Aaron R. Davis
Yes, neighbor. I hear you over there, with your impossibly loud bass. I hear it loud and clear, through my bedroom wall. So what if it’s 2:30 in the morning? You’re cool, and when you’re cool, the rules don’t apply. So I’ll just lay here and feel the bass rumble from your apartment to mine and up into my chest and vibrate along with your coolness because, hey, when you’re cool, the rest of the world doesn’t matter.
I mean, that’s supposed to be my reaction, right?
I heard you earlier today when I was trying to watch TV, driving slowly into the parking lot with rap music playing so loudly from inside your car that I could clearly hear every word. That doesn’t ruin the mood of The Pacific at all. I’m sure Tom Hanks and Steven Spielberg really wanted to include some gangsta rap on the soundtrack, but just didn’t have the courage to do so because it didn’t exist at the time. But you, neighbor … well, you’re cool and fascinating, and the whole world needs to stop and take notice of it.
Am I getting my intended reaction right?
Is this the kind of thing you want me to be thinking as you sit there for an extra minute, letting your music blast on and on before you shut off the car and go inside, secure in the knowledge that you’ve announced once again to the world that you’re just too awesome to be considerate of other people?
I know how you are, having lived next door to you for a couple of months.
I hear you and your friends, the ones who desperately want to be in a fraternity but obviously couldn’t get into one since you live here in an apartment complex and not over on Greek Row with your fellow Jersey Shore fans, making all of that noise. I hear it all the time. I know you are completely unashamed to let everyone know about your shitty, obvious taste in music. I know every single thing that ever happens is worth a loud “woooo!” or at least a laugh so obnoxious that goats and mules in this farm town cover their ears out of embarrassment.
Am I supposed to hear all that and think “Wow, those guys sound awesome” or maybe even look at my own life and just sort of weep to not be in such an environment? I’m just not sure exactly how I’m supposed to react.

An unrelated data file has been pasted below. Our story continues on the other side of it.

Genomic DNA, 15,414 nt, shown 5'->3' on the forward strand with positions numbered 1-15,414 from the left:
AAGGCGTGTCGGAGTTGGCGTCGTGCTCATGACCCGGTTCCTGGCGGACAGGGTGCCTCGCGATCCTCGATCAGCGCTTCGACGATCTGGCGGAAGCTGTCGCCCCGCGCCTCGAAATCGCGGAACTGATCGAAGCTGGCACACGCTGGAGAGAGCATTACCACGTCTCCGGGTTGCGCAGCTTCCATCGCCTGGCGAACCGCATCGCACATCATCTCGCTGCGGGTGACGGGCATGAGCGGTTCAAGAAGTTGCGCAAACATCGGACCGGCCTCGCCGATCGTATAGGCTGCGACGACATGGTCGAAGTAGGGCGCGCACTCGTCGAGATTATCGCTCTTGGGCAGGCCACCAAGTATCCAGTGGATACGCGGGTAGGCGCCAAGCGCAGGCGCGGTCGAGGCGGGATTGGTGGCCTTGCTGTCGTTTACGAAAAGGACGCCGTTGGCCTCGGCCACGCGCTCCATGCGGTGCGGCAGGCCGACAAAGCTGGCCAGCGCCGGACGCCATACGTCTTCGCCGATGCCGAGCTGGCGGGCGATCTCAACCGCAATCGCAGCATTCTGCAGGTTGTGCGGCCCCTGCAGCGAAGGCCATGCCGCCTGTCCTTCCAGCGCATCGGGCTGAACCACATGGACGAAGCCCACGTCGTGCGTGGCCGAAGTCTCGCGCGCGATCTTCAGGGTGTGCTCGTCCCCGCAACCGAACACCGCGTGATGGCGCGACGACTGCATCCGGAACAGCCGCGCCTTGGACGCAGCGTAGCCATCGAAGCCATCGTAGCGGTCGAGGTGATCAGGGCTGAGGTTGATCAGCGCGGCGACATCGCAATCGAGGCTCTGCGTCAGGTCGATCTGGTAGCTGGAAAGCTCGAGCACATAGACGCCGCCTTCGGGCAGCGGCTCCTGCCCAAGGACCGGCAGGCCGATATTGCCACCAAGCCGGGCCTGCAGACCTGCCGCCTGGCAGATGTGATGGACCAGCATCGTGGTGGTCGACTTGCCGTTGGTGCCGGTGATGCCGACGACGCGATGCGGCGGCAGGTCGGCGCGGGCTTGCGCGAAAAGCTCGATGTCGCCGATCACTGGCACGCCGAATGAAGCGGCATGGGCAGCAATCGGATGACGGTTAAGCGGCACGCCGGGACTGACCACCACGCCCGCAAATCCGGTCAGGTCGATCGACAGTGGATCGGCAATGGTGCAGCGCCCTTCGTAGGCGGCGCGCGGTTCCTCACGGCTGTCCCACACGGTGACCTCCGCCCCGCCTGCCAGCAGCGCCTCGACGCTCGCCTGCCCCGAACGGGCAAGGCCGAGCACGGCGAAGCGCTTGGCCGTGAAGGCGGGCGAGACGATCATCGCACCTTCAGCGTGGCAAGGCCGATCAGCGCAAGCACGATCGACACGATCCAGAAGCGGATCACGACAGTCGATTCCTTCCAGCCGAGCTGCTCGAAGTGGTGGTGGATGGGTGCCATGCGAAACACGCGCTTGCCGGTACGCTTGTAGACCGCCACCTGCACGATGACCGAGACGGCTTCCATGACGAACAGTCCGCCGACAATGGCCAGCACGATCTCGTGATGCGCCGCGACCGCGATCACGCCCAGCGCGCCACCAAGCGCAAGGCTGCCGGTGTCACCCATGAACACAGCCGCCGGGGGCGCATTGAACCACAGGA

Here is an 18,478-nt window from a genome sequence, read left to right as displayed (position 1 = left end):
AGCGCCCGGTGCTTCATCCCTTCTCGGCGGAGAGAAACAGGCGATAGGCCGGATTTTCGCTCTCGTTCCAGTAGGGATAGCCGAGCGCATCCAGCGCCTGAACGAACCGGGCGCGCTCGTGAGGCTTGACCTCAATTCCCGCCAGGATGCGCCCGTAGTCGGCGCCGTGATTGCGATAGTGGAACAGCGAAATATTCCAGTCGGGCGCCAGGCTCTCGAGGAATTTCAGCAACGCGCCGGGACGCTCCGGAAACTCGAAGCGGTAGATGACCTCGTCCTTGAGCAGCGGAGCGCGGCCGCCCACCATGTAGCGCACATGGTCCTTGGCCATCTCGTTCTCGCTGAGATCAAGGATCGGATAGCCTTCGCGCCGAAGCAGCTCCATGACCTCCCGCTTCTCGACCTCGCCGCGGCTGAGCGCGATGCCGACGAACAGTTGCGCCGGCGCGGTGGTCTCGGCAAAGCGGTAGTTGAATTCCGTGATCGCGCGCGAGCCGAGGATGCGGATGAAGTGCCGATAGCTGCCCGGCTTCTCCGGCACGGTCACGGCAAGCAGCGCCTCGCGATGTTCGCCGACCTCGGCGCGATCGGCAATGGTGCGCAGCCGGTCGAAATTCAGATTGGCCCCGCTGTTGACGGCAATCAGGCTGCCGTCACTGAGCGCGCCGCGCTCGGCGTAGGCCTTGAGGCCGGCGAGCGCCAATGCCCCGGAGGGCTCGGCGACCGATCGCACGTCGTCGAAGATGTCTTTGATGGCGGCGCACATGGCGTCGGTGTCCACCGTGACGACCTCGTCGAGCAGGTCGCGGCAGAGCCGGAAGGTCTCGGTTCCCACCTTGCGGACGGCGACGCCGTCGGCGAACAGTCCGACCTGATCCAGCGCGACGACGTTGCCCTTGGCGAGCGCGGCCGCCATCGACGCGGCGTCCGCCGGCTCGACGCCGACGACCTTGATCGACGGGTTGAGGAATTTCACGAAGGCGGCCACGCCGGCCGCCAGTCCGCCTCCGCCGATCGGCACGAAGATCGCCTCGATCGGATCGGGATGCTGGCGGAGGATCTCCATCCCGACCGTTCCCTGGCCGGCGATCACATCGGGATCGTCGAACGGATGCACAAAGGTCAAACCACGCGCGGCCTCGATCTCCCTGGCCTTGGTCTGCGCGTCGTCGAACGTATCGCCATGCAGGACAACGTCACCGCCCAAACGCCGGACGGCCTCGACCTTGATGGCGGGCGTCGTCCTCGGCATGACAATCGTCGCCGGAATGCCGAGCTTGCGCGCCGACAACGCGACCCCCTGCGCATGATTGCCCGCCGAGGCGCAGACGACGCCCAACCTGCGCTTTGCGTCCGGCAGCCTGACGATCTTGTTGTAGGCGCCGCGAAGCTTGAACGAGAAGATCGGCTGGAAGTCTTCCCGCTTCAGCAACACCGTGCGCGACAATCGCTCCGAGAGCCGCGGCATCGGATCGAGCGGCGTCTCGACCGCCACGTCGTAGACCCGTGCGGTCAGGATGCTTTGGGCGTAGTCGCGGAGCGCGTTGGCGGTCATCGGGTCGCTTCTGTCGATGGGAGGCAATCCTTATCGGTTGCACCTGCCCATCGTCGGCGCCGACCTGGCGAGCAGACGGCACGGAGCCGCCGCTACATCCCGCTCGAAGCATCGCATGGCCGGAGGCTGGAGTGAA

And, really, I’m supposed to have some sort of a reaction to it, right? Otherwise, why try so hard? Why be so flamboyant with it if you didn’t want me to think something?
I mean, you’re the one living an over the top drag show of frat boy masculinity for the benefit of other people, so please tell me, what’s going on there in your head?
What are you thinking that I’m thinking?
Are you thinking that I appreciate the persona? The trying too hard? The loud music when my wife and I are trying to sleep in anticipation of work the next morning? Do you think that when I’m trying to watch an emotionally complex film or have a conversation on the phone, what it really needs to complement it is the delicate work of Mr. Cheeks?
Seriously, this is the part that’s driving me mad. You need to tell me here. Quit being so ambiguous with your signals.
You’re the one doing the performance art; just tell me what I’m supposed to be getting out of it so that I can react appropriately and move on with my life.
Are you trying to communicate some social message about neighborliness and community and how easily such illusions can be shattered?
Are you making a point about young men and how such aggressive attempts at showy masculinity speak to a deep, yearning need for acceptance, and the irony that this sort of immaturity can only be accepted on its own terms by other scared young males?
Are you displaying for others simply because you have yet to evolve past your need for attention?
Are you trying to make us feel sorry for you because the only people who ever show up at your parties are jersey-sporting, backwards-hat-wearing, shitty-domestic-beer-swilling, plastic-cup-wielding, bad-rap-loving loser guys who never, ever, ever have any women with them when they arrive?
Or are you just trying to make us think we’re all missing out on something by not being a lazy, desperate college student who stays up all night partying? Because it’s not really something that you wake up when you’re 33 and lament that you didn’t have. Maybe because I have things that actually matter to show for it: a degree, a wife, a direction, hobbies and experience. In short: a life. Something you don’t have.
Well, maybe you can explain what your performance piece is all about to the police. And then again to the property managers, when they send you a warning letter with a fine for having the police called on you. I mean, it is 2:30 in the morning here, and you’re breaking a city ordinance by being so loud, and my wife at least has work tomorrow, so I don’t have the time or the inclination to put up with your bullshit.
For tonight, at least: performance closed.
Aaron R. Davis lives in a cave at the bottom of the ocean with his eyes shut tight and his fingers in his ears. You can contact him at firstname.lastname@example.org.